Most people know of those A-list Spanish wines like Rioja and Cava, but fewer people are familiar with Mallorcan wine, instead associating this tiny Balearic island with sun, sea and Sangria.
Of course, Mallorca does have all of those things, but what this little Mediterranean gem also has is wine, and the tradition of winemaking in Mallorca dates all the way back to the Roman domination of the island back in 100 BC!
Mallorcan wine is so good that many of Mallorca’s wine regions have been given their own Denominaciones de Origen (DO), a special classification that sets them apart from their neighbouring regions and signals that they are a cut above the rest. I first experienced DO wine in Valencia’s Utiel-Requena region, and I definitely wasn’t disappointed!
Anyway, in the year 1991, the Denominaciones de Origen came to Mallorca, and by 1994, the tiny municipality of Binissalem, a high-altitude area in the geographical centre of Mallorca, was awarded its very own DO.
In late 2020, some fellow travel bloggers and I were lucky enough to visit one of the oldest and most important Binissalem wineries, where I was able to sample several Mallorcan wines, enjoy some traditional local food, and learn all about the history and culture of winemaking in Mallorca.
This is how it went.
Vins Nadal, Binissalem – Home of the Best Mallorcan Wine
Vins Nadal Mallorca – Four Generations of Winemaking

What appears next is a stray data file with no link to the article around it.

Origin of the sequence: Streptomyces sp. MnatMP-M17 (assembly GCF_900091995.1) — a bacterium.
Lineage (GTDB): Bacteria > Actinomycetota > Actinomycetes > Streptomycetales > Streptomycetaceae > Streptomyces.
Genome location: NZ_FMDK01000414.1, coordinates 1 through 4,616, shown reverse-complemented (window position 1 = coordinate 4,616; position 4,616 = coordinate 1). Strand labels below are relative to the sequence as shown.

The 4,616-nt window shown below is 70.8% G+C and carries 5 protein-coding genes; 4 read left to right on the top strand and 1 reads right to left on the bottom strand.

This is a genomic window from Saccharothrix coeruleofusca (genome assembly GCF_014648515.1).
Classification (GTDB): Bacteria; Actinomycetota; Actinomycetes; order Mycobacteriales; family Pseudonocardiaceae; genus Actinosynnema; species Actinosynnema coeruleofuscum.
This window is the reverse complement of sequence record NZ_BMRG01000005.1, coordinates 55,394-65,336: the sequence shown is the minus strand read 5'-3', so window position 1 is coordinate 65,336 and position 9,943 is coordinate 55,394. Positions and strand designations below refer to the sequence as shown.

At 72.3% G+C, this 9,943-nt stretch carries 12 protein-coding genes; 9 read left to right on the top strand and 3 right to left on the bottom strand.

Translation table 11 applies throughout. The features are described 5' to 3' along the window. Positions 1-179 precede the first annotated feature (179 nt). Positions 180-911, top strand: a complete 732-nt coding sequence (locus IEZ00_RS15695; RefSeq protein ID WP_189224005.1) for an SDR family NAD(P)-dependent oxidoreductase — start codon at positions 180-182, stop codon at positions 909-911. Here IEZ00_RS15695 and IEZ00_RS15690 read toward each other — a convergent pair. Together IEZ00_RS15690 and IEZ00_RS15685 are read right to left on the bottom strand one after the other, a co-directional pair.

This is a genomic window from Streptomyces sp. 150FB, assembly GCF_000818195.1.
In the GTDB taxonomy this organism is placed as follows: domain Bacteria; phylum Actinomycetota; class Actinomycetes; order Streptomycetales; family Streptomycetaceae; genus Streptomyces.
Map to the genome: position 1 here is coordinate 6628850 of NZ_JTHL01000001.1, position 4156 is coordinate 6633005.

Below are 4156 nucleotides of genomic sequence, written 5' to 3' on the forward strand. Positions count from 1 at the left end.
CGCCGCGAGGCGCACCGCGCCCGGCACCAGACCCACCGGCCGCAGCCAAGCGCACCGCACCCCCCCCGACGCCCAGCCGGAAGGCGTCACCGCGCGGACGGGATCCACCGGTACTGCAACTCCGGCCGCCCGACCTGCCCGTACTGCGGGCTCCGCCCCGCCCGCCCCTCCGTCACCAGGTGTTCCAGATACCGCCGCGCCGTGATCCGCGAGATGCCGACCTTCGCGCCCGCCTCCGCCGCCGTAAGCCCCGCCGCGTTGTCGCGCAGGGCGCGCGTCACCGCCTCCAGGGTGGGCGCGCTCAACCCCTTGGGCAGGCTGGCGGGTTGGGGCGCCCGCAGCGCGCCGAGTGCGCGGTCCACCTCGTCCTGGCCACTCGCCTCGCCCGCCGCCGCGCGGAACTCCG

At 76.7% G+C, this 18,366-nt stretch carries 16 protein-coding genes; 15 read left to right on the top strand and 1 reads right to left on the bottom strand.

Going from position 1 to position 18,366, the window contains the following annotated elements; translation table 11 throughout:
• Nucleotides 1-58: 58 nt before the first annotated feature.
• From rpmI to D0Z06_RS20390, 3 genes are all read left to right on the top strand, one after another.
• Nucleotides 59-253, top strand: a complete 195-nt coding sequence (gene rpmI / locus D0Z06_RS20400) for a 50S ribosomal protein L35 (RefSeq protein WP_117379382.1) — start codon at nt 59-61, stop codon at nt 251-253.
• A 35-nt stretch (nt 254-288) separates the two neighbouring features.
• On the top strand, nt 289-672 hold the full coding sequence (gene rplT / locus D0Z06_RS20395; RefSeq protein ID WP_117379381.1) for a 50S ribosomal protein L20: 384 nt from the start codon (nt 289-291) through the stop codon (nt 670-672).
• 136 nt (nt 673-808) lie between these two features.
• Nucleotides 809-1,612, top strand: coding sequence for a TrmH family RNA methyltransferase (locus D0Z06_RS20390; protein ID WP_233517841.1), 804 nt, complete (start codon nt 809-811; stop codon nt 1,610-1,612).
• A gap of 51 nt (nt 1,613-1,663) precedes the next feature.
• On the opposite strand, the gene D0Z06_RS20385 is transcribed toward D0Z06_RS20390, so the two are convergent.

Vins Nadal is a historical Binissalem winery that dates back to 1932, making it one of the oldest wineries in the Binissalem region.
It boasts 10 hectares of vineyards, a stunning wine cellar that is excavated in stone and is home to 75 French, Eastern European and American oak barrels, and a long family history of winemaking.
It all started when founder, Miquel Nadal Fiol, wanted to make wine for himself and his family to drink.
Back then, it was common for people to start businesses in their homes, but it was only when his neighbours fell in love with his wine that he decided to commercialise his venture.
When the next generation came around in the 40s, Miquel helped his son with the business, and his son decided that he should open another winery, in a different region of the island.
It wasn’t until the 1950s when things really took off. A tourist boom came to the island and wine was the order of the day. Unfortunately though, these tourists didn’t care about quality wine – they were only concerned about the quantity, and so winemakers in Mallorca would mix Mallorcan wine with wine from the mainland in order keep up with the demand.
Funnily enough, I was actually told the same thing when I went wine tasting in Sicily – I guess nobody in Europe appreciated the good stuff back then!
This practice went on for 30 years, until tourists decided that actually, what really mattered was the quality of the wine they were drinking, and so Mallorcan wine was allowed to flourish once more.
The Nadal family decided to close up their other wineries (they had 3 by this point), and focus solely on their Binissalem winery, Vins Nadal.
To this day, Vins Nadal remains a traditional family winery with a passion for protecting the environment, highlighting local Mallorcan grape varieties and celebrating Mallorcan culture.
Each year they produce around 80,000 litres of wine and have customers all around the world, from Finland to Canada.